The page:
otherwise, when the at least one broadcast data burst is received from a handoff candidate neighbor cell when there is no imminent call drop, prioritizing the receiving and the decoding of the at least one packet data burst over the receiving and decoding of the at least one packet data burst over the receiving and decoding of the at least one broadcast data burst.
12. The computer program product of claim 11, wherein the plurality of broadcast data bursts are consecutively broadcasted on the broadcast control channel for receipt by the mobile communication device.
13. The computer program product of claim 11, wherein the computer instructions are further executable for:
indicating that a neighbor cell of the mobile communication device is the handoff candidate neighbor cell when a signal strength measurement of a current serving cell of the mobile communication device is identified to be low.
14. The computer program product of claim 11, wherein the packet data channel is defined by a first frequency and time slot combination and the broadcast control channel is defined by a second frequency and time slot combination.
Description
BACKGROUND

1. Field of the Technology

The present disclosure relates generally to data burst communications for mobile communication devices which operate in packet data communication sessions in wireless communication networks (e.g. GSM/GPRS networks).

2. Description of the Related Art

A mobile communication device may operate in a wireless communication network, such as a Global System for Mobile Communications (GSM) network which provides for high-speed data communications with use of General Packet Radio Service (GPRS). During a packet data communication session, the mobile device operates to receive data packets over a packet data traffic channel (PDTCH) of the wireless network. If the mobile device detects that a neighbor cell has a stronger radio signal strength indication (RSSI) than its current serving cell, it may need to be handed-off to the neighbor cell. So that it may receive information over a broadcast control channel (BCCH) or packet BCCH (PBCCH) of the handoff candidate neighbor cell, the mobile device operates to suspend packet data transfer operations over the PDTCH without notifying the wireless network. A selective retransmit scheme of the packet data session is subsequently utilized to receive data blocks missed during the suspension.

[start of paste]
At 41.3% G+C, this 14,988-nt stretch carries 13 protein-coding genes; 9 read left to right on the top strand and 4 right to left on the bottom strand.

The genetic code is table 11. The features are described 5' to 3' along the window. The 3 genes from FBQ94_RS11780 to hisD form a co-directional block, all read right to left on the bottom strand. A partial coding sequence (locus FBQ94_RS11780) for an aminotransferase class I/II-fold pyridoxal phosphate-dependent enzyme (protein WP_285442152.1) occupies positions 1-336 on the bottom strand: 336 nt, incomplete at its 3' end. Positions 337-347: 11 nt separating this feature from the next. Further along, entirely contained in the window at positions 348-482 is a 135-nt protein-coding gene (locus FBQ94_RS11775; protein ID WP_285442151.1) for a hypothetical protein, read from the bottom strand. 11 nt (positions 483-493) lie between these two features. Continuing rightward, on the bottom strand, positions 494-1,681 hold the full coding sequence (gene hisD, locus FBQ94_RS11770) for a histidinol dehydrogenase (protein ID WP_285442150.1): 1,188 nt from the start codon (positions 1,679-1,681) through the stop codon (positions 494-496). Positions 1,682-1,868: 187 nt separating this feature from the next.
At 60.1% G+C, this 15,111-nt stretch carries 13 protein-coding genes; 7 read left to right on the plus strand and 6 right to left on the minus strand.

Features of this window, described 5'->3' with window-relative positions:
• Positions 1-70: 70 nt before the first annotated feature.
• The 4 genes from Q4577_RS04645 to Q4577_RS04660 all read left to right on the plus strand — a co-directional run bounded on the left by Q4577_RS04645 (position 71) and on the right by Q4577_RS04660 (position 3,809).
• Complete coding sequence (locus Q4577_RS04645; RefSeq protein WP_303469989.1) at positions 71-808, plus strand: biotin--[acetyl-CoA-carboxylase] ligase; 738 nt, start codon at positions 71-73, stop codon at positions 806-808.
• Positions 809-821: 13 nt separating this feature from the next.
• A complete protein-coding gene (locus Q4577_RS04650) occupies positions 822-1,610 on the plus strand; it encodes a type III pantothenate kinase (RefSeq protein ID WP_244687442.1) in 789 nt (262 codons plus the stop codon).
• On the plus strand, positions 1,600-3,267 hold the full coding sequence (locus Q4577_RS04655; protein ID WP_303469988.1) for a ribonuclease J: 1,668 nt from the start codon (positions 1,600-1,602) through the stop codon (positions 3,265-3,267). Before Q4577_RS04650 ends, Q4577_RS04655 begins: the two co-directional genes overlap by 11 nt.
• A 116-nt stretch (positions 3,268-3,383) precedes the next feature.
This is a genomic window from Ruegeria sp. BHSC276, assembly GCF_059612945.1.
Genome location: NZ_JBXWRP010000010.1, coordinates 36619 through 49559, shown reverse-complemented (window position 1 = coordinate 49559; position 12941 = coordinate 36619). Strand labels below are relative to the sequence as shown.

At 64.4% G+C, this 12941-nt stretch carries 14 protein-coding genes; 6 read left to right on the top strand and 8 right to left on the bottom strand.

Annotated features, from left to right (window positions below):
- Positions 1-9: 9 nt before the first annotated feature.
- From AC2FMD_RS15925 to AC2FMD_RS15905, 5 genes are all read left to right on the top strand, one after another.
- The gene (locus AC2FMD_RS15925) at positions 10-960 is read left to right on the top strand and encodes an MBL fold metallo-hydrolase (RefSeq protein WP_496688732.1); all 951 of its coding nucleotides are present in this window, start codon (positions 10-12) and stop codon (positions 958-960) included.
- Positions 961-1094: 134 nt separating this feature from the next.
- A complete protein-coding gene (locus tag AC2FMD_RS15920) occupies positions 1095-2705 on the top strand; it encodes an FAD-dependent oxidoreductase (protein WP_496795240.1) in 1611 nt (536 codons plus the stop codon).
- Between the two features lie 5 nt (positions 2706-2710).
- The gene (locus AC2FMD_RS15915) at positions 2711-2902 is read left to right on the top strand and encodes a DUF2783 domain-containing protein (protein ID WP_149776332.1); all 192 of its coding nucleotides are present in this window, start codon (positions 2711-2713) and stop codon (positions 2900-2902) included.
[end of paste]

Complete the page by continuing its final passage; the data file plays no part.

Although all appropriate information is eventually received using this technique, it may be very disruptive and wasteful with respect to data throughput, as data may be transmitted by the wireless network that is never received by the mobile device. Under some circumstances, it may even cause the wireless network to cancel the packet data session due to the lack of response from the mobile device.

Accordingly, what are needed are improved communication techniques during packet data sessions which overcome the deficiencies of the prior art.

BRIEF DESCRIPTION OF THE DRAWINGS

Embodiments of present disclosure will now be described by way of example with reference to attached figures, wherein:

FIG. 1 is a block diagram which illustrates pertinent components of a mobile station and a wireless communication network;